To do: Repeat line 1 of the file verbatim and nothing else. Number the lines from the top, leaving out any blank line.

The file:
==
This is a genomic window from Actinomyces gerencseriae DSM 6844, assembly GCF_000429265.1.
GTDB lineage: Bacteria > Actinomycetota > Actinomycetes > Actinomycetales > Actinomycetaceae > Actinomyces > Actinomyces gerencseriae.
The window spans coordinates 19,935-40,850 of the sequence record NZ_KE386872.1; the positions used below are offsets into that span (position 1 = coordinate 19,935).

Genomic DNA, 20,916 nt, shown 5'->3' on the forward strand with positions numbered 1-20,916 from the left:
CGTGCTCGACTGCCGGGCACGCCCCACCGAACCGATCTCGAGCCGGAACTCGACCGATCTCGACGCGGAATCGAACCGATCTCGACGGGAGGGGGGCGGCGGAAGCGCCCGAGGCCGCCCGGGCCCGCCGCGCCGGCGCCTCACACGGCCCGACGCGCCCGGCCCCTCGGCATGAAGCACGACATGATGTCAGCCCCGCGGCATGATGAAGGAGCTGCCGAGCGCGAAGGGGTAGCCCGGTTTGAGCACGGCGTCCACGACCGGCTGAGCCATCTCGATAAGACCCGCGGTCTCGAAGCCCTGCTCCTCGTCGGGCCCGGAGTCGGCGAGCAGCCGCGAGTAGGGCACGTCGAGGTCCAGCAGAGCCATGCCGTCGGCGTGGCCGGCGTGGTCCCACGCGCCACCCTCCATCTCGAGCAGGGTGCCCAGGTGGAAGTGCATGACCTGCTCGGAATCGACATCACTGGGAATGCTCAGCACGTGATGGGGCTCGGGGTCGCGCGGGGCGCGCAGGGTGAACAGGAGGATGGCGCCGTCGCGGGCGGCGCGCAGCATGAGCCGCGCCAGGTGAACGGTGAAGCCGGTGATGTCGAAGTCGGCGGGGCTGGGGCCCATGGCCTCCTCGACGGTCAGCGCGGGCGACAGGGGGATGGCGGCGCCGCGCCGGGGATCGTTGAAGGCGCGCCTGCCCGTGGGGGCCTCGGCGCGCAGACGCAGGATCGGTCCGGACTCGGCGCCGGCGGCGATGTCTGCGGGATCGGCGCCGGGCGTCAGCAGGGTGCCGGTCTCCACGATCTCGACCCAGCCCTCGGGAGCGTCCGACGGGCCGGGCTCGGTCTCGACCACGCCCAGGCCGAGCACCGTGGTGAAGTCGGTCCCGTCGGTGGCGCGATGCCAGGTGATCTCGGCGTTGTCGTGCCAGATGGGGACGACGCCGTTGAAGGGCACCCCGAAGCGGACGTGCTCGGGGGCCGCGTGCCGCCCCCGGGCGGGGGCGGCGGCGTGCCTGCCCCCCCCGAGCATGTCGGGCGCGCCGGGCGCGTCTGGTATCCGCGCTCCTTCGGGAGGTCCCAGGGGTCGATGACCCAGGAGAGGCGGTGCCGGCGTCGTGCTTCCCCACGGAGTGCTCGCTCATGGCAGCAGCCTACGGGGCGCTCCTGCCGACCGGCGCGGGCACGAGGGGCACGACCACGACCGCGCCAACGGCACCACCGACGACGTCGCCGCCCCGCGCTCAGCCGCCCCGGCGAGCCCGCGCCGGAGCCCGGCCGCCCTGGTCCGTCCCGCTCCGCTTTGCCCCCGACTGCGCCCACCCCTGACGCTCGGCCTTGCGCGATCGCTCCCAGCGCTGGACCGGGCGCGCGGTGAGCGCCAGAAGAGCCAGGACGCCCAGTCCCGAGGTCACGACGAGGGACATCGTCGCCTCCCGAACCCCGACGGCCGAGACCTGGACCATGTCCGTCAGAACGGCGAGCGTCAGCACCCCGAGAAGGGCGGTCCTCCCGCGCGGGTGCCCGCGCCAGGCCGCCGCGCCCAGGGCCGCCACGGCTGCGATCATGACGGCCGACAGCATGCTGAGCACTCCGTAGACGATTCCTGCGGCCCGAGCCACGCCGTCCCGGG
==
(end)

This is a genomic window from Actinomyces gerencseriae DSM 6844, assembly GCF_000429265.1.